Query Filters

Filters allow:

  1. narrowing results of a query to those containing specific values.
  2. narrowing the selection of tokens when building a transaction to those with tags.

A filter is composed of one or more terms, with multiple terms joined with AND and OR. Each term contains a property, operator, and value. Each term targets a specific field in the key-value (JSON) object. Terms can be grouped together in a scope to target a specific array of sub-objects within an object.

For example, to list transactions where Alice transferred USD, you would create a filter with three terms, scoped to the actions array:

actions(type='transfer' AND sourceAccountId='alice' AND flavorId='USD')
actions(type='transfer' AND sourceAccountId='alice' AND flavorId='USD')
actions(type='transfer' AND source_account_id='alice' AND flavor_id='USD')


Any field in a JSON object can be used as a filter property. To use a field that is nested within another field, provide the path to it, starting with the outermost parent object. For example:


Note: although you can create tags with any valid JSON object, you can only query fieldnames that contain letters, numbers, and underscores.


For all fields, filters currently support the = operator, which allows you to search for exact matches of string and integer values. Other data types, such as booleans, are not supported.

Inequalities on timestamps fields

Inequality operators (<, >, <=, >=) are supported on timestamp fields – both the built-in timestamp fields in the action and transaction objects, and arbitrary user-provided timestamps in any tags field.

The value of all timestamp field inequalities must be a string in RFC3339 timestamp format with the Z time zone:


The property must also be appending with a :time type indicator:

tags.expiration:time > 2018-05-02T20:43:57.917Z

Inline and parameterized values

There are two methods of providing search values to the operator. First, you can include them inline, surrounded by single quotes:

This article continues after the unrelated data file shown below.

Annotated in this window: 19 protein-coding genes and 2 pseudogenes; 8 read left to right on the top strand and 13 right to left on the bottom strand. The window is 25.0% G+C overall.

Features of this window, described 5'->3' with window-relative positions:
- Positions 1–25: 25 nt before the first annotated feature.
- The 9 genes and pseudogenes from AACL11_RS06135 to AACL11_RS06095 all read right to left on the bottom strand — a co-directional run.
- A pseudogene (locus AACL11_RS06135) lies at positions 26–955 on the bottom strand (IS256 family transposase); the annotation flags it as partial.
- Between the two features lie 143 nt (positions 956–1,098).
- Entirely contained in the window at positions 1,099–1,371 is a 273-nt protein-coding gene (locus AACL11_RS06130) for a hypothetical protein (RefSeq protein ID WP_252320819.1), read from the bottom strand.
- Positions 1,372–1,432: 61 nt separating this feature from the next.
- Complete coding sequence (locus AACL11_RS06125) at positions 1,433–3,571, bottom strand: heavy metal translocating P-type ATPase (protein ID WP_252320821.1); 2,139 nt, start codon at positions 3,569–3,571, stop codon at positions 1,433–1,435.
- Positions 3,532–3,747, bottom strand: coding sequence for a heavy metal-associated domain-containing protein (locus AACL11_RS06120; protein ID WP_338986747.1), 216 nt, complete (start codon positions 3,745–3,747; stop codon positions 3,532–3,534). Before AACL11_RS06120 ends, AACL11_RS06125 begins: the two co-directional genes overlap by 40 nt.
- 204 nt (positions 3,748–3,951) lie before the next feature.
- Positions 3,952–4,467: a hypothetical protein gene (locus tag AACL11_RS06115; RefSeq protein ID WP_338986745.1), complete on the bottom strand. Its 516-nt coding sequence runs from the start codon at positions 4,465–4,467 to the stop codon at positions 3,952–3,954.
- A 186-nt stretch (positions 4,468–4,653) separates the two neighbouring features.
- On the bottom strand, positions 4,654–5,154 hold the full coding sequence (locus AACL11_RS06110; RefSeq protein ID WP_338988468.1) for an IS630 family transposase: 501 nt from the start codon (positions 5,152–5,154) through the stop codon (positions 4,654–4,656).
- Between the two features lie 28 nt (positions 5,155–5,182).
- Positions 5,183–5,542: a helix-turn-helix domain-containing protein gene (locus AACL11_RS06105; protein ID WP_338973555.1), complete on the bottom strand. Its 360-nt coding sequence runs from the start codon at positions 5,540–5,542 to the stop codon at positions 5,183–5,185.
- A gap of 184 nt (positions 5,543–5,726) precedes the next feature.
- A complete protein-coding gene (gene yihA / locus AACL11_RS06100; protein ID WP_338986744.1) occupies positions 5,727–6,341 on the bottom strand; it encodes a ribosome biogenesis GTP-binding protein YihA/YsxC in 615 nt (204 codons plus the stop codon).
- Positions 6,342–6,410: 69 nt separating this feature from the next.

Alternatively, you can specify a parameterized filter, without single quotes:

id=$1 OR id=$2

When using parameterized filters, you should also provide an ordered set of values for the parameters:

["bob-checking", "bob-savings"]

The SDKs support both parameterized and non-parameterized filters. The explorer does not support parameterized filters.


The transaction object contains an actions array. The actions() filter scope allows targeting a specific action within that array.

For example, the following will return transactions where Alice received gold:

actions(destinationAccountId=alice' AND flavorId='gold')
actions(destinationAccountId=alice' AND flavorId='gold')
actions(destination_account_id=alice' AND flavor_id='gold')


List actions that issued USD to Alice's account.

Action.Page page1 = new Action.ListBuilder()
  .setFilter("destinationAccountId=$1 AND flavorId=$2 AND type=$3")
for (Action action : page1.items) {

String cursor = page1.cursor;

Action.Page page2 = new Action.ListBuilder()
  .getPage(ledger, cursor);
for (Action action : page2.items) {
const page1 = await ledger.actions.list({
  filter: 'destinationAccountId=$1 AND flavorId=$2 AND type=$3',
  filterParams: ['alice', 'usd', 'issue']
}).page({size: 10})

page1.items.forEach(action => {

const cursor = page1.cursor

const page2 = await ledger.actions.list().page({cursor: cursor})

page2.items.forEach(action => {
page1 = ledger.actions.list({
  filter: 'destination_account_id=$1 AND flavor_id=$2 AND type=$3',
  filter_params: ['alice', 'usd', 'issue']
}).page(size: 10)

page1.each do |action|
  puts action.to_json

cursor = page1.cursor

page2 = ledger.actions.list.page(cursor: cursor)

page2.each do |action|
  puts action.to_json